pitch


From The Collaborative International Dictionary of English v.0.48:

Pitch \Pitch\, v. i.
   1. To fix or place a tent or temporary habitation; to encamp.
      "Laban with his brethren pitched in the Mount of Gilead."
      --Gen. xxxi. 25.
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   2. To light; to settle; to come to rest from flight.
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            The tree whereon they [the bees] pitch. --Mortimer.
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   3. To fix one's choise; -- with on or upon.
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            Pitch upon the best course of life, and custom will
            render it the more easy.              --Tillotson.
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   4. To plunge or fall; esp., to fall forward; to decline or
      slope; as, to pitch from a precipice; the vessel pitches
      in a heavy sea; the field pitches toward the east.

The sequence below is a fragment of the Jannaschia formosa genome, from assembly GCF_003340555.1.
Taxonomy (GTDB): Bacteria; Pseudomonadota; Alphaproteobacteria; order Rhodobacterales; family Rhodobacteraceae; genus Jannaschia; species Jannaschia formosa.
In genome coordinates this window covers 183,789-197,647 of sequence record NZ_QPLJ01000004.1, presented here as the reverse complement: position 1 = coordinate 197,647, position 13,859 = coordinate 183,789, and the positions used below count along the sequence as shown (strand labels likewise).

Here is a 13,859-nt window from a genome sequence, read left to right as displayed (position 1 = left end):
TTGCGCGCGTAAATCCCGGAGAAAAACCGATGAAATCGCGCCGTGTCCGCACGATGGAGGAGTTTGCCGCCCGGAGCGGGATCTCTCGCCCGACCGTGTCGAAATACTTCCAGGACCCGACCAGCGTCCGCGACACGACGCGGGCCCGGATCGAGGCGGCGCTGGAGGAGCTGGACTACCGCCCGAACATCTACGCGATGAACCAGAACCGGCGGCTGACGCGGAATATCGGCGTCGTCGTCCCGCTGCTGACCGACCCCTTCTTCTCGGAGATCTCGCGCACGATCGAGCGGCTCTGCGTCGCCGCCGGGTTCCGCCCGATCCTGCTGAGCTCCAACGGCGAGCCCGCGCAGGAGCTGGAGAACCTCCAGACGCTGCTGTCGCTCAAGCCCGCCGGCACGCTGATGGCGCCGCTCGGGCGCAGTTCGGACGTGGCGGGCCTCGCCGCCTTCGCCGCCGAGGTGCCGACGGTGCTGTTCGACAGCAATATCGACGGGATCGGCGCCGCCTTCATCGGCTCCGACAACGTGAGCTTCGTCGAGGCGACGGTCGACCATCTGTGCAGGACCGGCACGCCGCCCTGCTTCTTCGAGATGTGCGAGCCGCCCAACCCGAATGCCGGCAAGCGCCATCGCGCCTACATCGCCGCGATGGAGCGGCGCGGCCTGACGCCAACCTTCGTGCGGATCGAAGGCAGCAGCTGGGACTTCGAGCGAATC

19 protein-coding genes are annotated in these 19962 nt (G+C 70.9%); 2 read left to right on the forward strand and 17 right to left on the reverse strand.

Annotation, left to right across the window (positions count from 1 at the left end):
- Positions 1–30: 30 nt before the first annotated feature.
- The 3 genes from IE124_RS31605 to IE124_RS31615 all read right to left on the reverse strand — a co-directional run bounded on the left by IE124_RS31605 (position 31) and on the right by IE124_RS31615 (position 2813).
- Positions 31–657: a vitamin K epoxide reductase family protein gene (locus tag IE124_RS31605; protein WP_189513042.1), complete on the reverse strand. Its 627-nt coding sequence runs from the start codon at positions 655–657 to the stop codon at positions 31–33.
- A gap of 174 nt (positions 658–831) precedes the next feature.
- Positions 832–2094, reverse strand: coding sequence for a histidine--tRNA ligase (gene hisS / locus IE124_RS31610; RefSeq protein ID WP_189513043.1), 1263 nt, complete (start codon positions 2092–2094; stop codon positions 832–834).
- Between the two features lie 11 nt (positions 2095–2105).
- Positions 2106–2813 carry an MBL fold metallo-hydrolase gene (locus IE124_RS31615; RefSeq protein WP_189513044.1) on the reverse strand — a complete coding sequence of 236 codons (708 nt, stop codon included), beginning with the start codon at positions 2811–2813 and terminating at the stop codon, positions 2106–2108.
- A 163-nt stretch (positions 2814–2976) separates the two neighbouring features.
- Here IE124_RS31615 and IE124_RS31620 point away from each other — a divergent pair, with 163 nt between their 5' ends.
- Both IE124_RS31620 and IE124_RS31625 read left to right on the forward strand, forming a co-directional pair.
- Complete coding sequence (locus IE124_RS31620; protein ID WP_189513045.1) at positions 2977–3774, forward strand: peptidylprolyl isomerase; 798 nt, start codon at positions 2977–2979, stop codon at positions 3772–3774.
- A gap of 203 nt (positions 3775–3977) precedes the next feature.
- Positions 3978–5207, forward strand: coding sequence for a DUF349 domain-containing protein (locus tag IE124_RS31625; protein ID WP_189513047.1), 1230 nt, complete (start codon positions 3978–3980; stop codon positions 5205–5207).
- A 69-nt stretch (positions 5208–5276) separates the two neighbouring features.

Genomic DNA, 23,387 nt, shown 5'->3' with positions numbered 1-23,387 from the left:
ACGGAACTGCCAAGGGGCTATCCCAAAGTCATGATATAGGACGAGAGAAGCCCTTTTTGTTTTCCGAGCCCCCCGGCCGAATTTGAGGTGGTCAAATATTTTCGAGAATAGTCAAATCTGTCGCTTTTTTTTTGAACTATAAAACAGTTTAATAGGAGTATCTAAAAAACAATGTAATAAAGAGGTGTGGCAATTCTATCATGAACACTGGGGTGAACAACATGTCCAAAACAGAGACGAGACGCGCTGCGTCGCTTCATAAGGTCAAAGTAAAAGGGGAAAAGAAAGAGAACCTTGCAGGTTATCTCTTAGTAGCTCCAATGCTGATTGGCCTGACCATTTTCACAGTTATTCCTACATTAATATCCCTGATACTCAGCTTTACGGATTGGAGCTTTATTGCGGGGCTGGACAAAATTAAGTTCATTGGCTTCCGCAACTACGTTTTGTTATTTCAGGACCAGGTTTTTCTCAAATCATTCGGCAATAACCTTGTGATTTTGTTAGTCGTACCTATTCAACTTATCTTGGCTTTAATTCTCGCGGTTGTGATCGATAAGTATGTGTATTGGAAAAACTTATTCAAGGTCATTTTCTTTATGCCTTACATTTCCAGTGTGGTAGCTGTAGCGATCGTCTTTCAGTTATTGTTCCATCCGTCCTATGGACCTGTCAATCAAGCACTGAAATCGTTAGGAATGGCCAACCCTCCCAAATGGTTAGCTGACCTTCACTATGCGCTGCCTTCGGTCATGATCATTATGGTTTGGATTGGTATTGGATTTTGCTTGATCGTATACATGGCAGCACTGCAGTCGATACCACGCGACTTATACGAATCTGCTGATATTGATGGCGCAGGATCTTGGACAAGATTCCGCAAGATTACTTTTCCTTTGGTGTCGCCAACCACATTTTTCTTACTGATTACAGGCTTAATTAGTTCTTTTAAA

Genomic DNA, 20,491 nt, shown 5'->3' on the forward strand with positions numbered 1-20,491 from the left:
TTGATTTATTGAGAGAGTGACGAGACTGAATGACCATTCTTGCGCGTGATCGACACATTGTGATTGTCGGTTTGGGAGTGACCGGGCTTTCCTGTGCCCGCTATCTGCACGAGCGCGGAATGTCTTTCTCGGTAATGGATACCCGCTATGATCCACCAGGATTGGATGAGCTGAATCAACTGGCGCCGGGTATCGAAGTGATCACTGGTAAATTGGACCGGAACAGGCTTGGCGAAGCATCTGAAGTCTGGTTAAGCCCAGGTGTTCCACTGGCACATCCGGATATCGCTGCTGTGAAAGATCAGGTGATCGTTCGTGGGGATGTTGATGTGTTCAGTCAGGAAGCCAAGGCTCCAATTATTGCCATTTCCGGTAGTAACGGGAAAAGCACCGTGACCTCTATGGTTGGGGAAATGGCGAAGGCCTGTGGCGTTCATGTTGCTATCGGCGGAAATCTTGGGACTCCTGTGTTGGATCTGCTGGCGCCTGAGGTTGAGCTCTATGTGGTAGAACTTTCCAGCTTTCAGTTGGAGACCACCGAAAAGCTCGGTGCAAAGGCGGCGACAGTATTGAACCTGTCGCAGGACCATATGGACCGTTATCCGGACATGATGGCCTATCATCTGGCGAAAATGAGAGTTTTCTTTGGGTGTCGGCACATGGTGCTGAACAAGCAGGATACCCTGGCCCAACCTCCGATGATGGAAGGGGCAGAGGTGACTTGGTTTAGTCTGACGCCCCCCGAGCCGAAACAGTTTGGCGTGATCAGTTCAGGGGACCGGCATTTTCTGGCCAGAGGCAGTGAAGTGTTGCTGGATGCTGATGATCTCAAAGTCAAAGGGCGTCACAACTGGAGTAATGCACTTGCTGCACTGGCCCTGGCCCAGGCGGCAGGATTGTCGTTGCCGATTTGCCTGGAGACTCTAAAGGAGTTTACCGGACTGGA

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   Pitch and pay, an old aphorism which inculcates ready-money
      payment, or payment on delivery of goods. --Shak.
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From The Collaborative International Dictionary of English v.0.48:

Pitch \Pitch\, v. t. [imp. & p. p. Pitched; p. pr. & vb. n.
   Pitching.] [See Pitch, n.]
   1. To cover over or smear with pitch. --Gen. vi. 14.
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   2. Fig.: To darken; to blacken; to obscure.
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            The welkin pitched with sullen could. --Addison.
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From The Collaborative International Dictionary of English v.0.48:

Pitch \Pitch\, v. t. [OE. picchen; akin to E. pick, pike.]
   1. To throw, generally with a definite aim or purpose; to
      cast; to hurl; to toss; as, to pitch quoits; to pitch hay;
      to pitch a ball.
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   2. To thrust or plant in the ground, as stakes or poles;
      hence, to fix firmly, as by means of poles; to establish;
      to arrange; as, to pitch a tent; to pitch a camp.
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   3. To set, face, or pave with rubble or undressed stones, as
      an embankment or a roadway. --Knight.
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   4. To fix or set the tone of; as, to pitch a tune.
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   5. To set or fix, as a price or value. [Obs.] --Shak.